Patricia's account of her marriage to a Greek man is really quite something. I couldn't put it down. This, unusually, is not a recommendation. I kept turning the pages waiting for things to get better for her. I held out hope for a while that she wouldn't marry Gregori, although I could see from her name that she'd been married to a Greek at some point. Then I held out hope that the marriage wouldn't last long so she could be happy. No luck. Just when things start to look up, the book ends.
One bit I did find amusing, though, were all Gregori's cousins, because it reminded me of the 1980s "Con the Fruiterer" sketches on Australian TV, where he talks about his daughters Roula, Toula, Soula, Voula, Foula and Agape.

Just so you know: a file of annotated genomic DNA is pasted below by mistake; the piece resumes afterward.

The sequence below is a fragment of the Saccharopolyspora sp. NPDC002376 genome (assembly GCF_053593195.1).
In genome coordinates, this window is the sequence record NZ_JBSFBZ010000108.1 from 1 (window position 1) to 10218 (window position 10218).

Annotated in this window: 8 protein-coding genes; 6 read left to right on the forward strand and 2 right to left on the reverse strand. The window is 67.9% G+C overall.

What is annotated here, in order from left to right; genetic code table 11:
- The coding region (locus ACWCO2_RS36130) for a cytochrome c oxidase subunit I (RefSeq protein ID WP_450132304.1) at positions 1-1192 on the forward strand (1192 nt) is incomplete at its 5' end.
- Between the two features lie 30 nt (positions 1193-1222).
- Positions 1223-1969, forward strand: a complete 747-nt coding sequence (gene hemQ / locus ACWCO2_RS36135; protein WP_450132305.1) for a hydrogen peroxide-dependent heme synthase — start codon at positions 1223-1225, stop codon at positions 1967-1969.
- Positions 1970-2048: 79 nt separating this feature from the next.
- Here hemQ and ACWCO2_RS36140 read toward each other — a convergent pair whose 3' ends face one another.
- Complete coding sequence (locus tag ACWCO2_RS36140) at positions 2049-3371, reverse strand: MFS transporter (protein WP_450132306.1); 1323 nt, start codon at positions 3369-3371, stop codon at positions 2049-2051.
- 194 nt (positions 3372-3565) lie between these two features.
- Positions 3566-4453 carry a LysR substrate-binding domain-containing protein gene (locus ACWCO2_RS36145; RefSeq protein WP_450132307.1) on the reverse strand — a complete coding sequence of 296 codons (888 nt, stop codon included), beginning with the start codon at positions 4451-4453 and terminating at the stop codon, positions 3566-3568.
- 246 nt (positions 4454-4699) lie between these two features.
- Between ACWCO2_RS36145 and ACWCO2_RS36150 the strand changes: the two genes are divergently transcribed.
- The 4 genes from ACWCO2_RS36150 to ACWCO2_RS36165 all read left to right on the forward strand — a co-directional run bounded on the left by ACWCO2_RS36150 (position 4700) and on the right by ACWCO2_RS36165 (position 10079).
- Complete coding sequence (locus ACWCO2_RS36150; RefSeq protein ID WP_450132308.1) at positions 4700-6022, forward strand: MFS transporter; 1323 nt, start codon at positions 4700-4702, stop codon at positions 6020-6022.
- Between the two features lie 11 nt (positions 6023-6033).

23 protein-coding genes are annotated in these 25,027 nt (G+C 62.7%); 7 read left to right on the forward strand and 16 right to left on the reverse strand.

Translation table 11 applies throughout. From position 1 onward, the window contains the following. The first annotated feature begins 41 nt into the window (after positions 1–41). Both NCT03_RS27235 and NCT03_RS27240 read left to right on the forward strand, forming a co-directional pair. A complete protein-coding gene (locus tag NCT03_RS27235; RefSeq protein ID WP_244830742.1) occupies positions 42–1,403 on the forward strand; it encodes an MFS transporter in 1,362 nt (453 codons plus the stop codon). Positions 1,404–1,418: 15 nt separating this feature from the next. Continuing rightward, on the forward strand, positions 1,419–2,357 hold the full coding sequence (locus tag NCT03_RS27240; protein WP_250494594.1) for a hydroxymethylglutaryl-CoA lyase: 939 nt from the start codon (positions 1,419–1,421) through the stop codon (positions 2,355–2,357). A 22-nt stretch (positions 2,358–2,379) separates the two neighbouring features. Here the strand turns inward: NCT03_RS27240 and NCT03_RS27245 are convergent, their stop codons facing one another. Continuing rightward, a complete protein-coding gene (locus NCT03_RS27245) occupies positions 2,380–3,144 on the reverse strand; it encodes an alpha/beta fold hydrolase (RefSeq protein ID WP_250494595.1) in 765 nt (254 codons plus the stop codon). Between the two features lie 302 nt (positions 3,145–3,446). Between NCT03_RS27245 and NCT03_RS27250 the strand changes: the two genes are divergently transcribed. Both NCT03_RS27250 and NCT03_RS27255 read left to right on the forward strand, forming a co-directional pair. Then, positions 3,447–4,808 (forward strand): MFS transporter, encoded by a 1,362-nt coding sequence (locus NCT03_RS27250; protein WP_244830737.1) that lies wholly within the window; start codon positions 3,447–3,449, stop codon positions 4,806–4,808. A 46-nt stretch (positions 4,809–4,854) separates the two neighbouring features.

Unusually for a "food memoir" I can't think of a single positive association with food in the book. This is not a book of lavish feasts bringing families together. Constipation from toasted white bread sandwiches on her first trip to Greece, food used to control and manipulate when Patricia and Gregori's families first meet, Gregori's dismay at the story of the puttanesca recipe, Gregori's friend being rude and dismissive over hamburgers, etiquette dances surrounding biscuits at his uncle's name day, Gregori cooking beans every day in protest, criticising her salad making... it is all food as a weapon, lacking joy.
What, then, to cook to represent this book? I thought about making some good Greek food. A delicate and delectable galaktoboureko, a nourishing, cheesy spanakopita, a life-enhancing platter of meze to share with loved ones.
But finally I decided to make a simple tisane. Dried lemon balm and fresh mint, infused in boiling water until fragrant and served with a touch of honey. Good for the digestion, soothing for the soul.